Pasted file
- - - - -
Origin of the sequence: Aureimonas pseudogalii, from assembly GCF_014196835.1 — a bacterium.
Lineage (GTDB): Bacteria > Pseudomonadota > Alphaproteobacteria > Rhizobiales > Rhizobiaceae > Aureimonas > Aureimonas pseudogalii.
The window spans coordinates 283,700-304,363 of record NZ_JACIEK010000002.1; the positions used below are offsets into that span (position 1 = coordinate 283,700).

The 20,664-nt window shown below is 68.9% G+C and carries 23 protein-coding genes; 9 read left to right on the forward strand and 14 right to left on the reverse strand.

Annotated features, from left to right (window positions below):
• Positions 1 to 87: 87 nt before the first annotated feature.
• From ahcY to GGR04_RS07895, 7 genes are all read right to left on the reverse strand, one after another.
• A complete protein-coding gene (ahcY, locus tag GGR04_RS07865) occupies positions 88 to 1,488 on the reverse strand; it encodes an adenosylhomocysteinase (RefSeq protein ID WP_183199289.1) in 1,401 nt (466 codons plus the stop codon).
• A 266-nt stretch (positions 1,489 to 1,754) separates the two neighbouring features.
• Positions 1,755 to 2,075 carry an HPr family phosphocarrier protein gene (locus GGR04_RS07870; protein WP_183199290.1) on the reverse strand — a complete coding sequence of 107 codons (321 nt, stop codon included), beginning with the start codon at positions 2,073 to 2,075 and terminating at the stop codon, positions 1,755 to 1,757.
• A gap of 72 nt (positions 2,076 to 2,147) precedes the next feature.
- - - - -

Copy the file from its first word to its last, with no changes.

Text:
Origin of the sequence: Aureimonas pseudogalii, from assembly GCF_014196835.1 — a bacterium.
Lineage (GTDB): Bacteria > Pseudomonadota > Alphaproteobacteria > Rhizobiales > Rhizobiaceae > Aureimonas > Aureimonas pseudogalii.
The window spans coordinates 283,700-304,363 of record NZ_JACIEK010000002.1; the positions used below are offsets into that span (position 1 = coordinate 283,700).

The 20,664-nt window shown below is 68.9% G+C and carries 23 protein-coding genes; 9 read left to right on the forward strand and 14 right to left on the reverse strand.

Annotated features, from left to right (window positions below):
• Positions 1 to 87: 87 nt before the first annotated feature.
• From ahcY to GGR04_RS07895, 7 genes are all read right to left on the reverse strand, one after another.
• A complete protein-coding gene (ahcY, locus tag GGR04_RS07865) occupies positions 88 to 1,488 on the reverse strand; it encodes an adenosylhomocysteinase (RefSeq protein ID WP_183199289.1) in 1,401 nt (466 codons plus the stop codon).
• A 266-nt stretch (positions 1,489 to 1,754) separates the two neighbouring features.
• Positions 1,755 to 2,075 carry an HPr family phosphocarrier protein gene (locus GGR04_RS07870; protein WP_183199290.1) on the reverse strand — a complete coding sequence of 107 codons (321 nt, stop codon included), beginning with the start codon at positions 2,073 to 2,075 and terminating at the stop codon, positions 1,755 to 1,757.
• A gap of 72 nt (positions 2,076 to 2,147) precedes the next feature.